Monday, September 26, 2011

Movie Review: Moneyball

Moneyball ****
Directed by: Bennett Miller.
Written by: Steven Zaillian and Aaron Sorkin based on the book by Michael Lewis.
Starring: Brad Pitt (Billy Beane), Jonah Hill (Peter Brand), Philip Seymour Hoffman (Art Howe), Robin Wright (Sharon), Chris Pratt (Scott Hatteberg), Stephen Bishop (David Justice), Brent Jennings (Ron Washington), Ken Medlock (Grady Fuson), Tammy Blanchard (Elizabeth Hatteberg), Jack McGee (John Poloni), Vyto Ruginis (Pittaro), Nick Searcy (Matt Keough), Glenn Morshower (Ron Hopkins), Casey Bond (Chad Bradford), Nick Porrazzo (Jeremy Giambi), Kerris Dorsey (Casey Beane).

How do you compete in Major League Baseball when you’re a GM whose owner has set your player salary budget below $40 million per season, and the New York Yankees are spending well over $100 million? You can’t possibly outspend the Yankees or the Red Sox or any of the other major teams, and as Billy Beane finds out, there’s no loyalty in baseball. It’s a business, and players will go where they can make the most money. After a terrific 2011 season, that saw the Oakland A’s make it to the playoffs (hard to do in baseball), their three best players leave for greener pastures, and there’s nothing he can do about it. While trying to replace these players, he meets Peter Brand, who has a new way of looking at players – a way that flies in the face of everything other teams are doing. He wants to ignore all the stats that GMs normally look at, ignore their fielding, ignore their physicality and off field behavior and look at just one state – on base percentage. The more people get on base, the more runs you score. The more runs you score, the more you win. By looking at players in this dispassionate, scientific way, Brand believes that the A’s can actually build a winning team. And Beane, who has nothing to lose, decides to trust him.

Moneyball is a different type of sports movie – one where the emphasis is not on the games being played on the field, but on all the talk that is happening off the field. I can’t think of another movie where the GM is the star of the show, but that is precisely what makes Moneyball seem so fresh and original. Never has so much talk about statistics seem so exciting.

Billy Beane was a failed big league player – a kid who right out of high school looked to be the next great player – he could field, he could throw, he could run, he could hit and he could hit for power, and those are the five tools every scout looks for. But for whatever reason, Beane never really made it as a major leaguer. That is key in determining why Beane does what he does as the GM of the A’s – he knows all the smoke being blown up his ass by his scouts is just that. Every one of them would have loved to have a young Billy Beane on their team, and every one of them would have been wrong. When he asked Brand if he would taken him Beane in the first round, Brand tells him he would have taken him in the 9th round, offered no signing bonus, and expected the kid to accept his scholarship to Stanford. That easily could have been the better thing for Beane in the long run, but dollar signs flashed in his eyes, and he took the easy way – and he failed as a result.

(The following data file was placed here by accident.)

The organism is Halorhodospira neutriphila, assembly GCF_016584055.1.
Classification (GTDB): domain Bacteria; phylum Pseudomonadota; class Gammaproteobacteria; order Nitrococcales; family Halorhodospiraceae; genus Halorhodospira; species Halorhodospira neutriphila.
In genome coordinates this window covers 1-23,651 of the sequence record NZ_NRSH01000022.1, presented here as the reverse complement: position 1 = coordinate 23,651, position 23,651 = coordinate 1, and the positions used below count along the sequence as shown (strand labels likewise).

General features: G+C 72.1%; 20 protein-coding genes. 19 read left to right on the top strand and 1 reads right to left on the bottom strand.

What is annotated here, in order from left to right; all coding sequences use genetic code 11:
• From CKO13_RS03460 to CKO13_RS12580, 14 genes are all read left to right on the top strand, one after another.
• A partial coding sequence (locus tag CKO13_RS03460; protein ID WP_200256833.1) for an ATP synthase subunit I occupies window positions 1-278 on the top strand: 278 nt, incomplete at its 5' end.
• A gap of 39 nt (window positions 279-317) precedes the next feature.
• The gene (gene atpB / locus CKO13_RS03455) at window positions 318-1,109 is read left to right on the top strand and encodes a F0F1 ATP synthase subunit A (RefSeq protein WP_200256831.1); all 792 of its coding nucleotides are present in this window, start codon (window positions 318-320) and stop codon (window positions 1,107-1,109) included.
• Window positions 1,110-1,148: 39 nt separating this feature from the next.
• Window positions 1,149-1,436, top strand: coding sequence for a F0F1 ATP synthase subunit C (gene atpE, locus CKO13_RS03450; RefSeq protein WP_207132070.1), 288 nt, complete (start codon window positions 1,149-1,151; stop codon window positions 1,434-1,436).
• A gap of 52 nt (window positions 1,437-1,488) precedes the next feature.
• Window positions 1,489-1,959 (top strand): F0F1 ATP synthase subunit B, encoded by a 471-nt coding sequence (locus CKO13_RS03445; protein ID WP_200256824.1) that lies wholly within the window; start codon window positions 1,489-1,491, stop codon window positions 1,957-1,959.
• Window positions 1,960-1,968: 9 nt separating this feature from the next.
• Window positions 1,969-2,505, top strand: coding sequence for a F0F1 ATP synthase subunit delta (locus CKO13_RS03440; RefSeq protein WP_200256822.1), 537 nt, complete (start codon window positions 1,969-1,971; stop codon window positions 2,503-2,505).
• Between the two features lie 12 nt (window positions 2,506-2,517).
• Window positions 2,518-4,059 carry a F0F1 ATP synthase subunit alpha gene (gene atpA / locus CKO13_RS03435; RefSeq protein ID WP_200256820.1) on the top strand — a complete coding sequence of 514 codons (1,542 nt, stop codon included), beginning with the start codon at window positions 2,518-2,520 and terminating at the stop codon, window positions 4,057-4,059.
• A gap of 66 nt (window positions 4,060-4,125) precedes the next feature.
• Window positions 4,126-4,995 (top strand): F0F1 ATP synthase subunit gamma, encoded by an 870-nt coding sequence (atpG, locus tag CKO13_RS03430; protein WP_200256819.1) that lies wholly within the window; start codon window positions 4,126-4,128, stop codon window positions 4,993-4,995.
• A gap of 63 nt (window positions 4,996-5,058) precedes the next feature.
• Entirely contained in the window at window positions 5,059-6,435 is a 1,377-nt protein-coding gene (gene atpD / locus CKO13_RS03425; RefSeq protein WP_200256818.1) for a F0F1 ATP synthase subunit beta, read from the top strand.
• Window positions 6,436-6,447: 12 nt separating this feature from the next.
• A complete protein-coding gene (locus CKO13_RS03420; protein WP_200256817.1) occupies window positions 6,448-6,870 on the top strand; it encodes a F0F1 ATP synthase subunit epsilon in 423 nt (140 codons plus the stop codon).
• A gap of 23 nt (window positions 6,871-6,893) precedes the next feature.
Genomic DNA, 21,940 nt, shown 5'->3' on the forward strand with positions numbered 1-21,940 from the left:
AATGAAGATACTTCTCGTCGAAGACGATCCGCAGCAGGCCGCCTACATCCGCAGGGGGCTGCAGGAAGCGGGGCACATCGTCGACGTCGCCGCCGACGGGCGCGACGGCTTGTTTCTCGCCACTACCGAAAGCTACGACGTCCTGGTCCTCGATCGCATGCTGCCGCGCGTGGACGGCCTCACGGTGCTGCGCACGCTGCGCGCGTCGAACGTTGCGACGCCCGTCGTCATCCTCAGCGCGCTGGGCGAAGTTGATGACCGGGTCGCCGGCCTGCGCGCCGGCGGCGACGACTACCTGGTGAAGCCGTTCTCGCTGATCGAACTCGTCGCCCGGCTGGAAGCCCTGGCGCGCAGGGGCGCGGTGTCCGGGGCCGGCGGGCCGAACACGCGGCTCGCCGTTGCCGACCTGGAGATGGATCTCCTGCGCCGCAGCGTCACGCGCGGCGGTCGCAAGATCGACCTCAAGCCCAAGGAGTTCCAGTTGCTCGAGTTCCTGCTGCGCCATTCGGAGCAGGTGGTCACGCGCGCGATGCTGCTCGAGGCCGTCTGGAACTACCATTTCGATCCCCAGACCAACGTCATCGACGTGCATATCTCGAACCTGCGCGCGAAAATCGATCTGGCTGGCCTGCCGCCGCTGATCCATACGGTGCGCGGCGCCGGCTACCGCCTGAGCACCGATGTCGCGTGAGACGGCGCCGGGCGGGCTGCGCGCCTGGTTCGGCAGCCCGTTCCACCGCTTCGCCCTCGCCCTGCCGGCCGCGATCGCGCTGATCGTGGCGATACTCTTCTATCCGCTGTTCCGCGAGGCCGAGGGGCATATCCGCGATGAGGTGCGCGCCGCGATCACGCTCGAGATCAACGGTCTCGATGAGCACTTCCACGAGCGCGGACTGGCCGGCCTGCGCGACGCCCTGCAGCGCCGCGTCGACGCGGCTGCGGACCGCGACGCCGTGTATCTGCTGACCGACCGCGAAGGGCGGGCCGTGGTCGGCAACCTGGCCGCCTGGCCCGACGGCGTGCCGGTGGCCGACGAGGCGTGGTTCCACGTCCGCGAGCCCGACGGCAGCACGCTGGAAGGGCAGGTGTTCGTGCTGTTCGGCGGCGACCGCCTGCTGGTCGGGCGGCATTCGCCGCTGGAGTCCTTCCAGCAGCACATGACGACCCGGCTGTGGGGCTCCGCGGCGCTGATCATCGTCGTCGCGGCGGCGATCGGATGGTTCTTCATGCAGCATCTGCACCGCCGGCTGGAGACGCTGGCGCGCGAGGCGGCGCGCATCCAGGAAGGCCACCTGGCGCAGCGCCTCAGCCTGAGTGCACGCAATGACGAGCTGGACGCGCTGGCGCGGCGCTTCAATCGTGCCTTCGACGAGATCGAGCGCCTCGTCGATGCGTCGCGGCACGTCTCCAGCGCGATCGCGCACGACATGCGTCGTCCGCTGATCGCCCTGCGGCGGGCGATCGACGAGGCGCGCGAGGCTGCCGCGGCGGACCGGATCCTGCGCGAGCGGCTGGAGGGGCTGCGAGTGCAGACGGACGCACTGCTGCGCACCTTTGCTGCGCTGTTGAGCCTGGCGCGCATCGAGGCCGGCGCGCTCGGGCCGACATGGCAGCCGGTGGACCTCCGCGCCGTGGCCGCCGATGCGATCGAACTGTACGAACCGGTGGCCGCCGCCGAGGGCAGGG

Brad Pitt is perfectly cast as Beane. He is funny and charming, and for much of the running time you think that Pitt is simply putting on another one of his movie star performances – something he can do better than just about anyone else right now. But Pitt’s performance is sneaky, much more subtle than the thousand watt smile and easy charm lead you to believe. He is fiercely determined, hates losing and under all that exterior charm, lies a stats nerd, not unlike Brand himself. Pitt wins you over, and then goes deeper than you expect him to. The other major performance in the movie is by Jonah Hill as Brand, who doesn’t have the charm that Beane has, but has the intelligence. He knows the stats inside out, and he knows what they mean, and how to use them. He needs someone like Beane to trust him, and get the deals done that need to get done. The two help each other out, learning for each other. As for Philip Seymour Hoffman as Art Howe, the A’s manager, what can you say? He’s grouchy and pissed off in every one of his scenes, and while it’s not a deep performance, he does what is required of him.

The screenplay is one of the best of the year. Steven Zallian and Aaron Sorkin are two Hollywood heavyweights of screenwriting, and together they have crafted a movie that doesn’t skimp on the details of what they are doing, but still has dialogue that sings. Moneyball almost plays like a heist movie, where the plan is set in motion, and then carried forward. Like something like Martin Scorsese’s Casino, you see the inner workings behind something we all know, but never really thought about.

For director Bennett Miller, Moneyball is a triumph, just like his breakthrough film Capote was. That film was deeper and darker than Moneyball, but this one is more purely entertaining. He keeps the movie humming along at its brisk pace, never getting lost in details or letting all the talk bog the film down. This is a step forward for him, even if they movie does run a scene or two too long in the end.

For the most part, I have grown tired of sports movies – especially underdog stories of teams that shouldn’t have been able to compete, who somehow defy the odds. But while Moneyball is one of those stories, it is different, because it’s about how they built this underdog team, and how they did not consider themselves underdogs. True, the Oakland A’s have not won the World Series under Billy Beane – there is still a point where having a hell of lot of money trumps sound strategy – but he still changed the way the game was played, if not on the field, then in the boardrooms.

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